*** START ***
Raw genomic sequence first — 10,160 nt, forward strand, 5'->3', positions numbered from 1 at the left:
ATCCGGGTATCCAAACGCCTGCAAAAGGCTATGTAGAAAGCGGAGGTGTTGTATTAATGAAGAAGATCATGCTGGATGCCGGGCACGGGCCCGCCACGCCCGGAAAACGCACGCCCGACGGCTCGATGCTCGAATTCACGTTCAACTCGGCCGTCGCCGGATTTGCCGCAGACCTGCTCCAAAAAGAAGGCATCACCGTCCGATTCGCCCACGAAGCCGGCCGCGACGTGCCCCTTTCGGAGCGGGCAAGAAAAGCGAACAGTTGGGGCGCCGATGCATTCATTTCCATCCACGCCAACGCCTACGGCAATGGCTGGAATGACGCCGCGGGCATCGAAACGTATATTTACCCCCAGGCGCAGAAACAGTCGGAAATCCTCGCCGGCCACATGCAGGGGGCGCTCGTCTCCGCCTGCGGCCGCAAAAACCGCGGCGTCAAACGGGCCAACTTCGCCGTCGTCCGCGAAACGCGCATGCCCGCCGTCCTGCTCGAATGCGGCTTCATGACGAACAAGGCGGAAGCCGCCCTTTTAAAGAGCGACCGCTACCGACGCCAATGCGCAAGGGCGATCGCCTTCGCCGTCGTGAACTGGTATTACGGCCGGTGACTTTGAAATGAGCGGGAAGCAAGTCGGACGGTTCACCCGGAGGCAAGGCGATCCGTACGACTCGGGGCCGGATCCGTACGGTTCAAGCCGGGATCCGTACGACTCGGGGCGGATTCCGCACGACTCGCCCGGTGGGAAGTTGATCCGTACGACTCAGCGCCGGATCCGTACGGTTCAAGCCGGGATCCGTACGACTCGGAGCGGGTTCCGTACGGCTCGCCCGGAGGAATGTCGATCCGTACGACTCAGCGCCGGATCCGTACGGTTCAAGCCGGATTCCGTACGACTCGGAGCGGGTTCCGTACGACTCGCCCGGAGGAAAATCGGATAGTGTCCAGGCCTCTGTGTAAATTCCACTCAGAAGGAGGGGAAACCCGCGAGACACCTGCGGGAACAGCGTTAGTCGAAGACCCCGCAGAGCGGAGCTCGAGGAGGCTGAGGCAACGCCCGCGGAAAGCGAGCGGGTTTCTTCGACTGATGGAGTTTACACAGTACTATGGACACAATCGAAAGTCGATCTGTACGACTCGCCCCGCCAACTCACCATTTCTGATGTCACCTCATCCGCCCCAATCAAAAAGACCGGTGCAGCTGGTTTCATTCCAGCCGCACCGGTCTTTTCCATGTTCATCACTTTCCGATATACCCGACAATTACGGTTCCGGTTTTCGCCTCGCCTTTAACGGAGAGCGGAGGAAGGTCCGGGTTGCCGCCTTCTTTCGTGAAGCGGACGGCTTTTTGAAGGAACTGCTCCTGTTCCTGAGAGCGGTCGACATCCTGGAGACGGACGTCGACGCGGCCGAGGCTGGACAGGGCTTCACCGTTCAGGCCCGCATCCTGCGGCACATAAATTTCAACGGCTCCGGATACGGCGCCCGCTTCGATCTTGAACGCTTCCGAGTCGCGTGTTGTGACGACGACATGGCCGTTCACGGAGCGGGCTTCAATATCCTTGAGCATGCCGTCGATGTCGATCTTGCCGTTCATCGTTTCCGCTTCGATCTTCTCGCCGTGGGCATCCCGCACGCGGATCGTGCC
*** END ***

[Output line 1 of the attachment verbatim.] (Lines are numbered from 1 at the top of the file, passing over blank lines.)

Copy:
Raw genomic sequence first — 10,160 nt, forward strand, 5'->3', positions numbered from 1 at the left: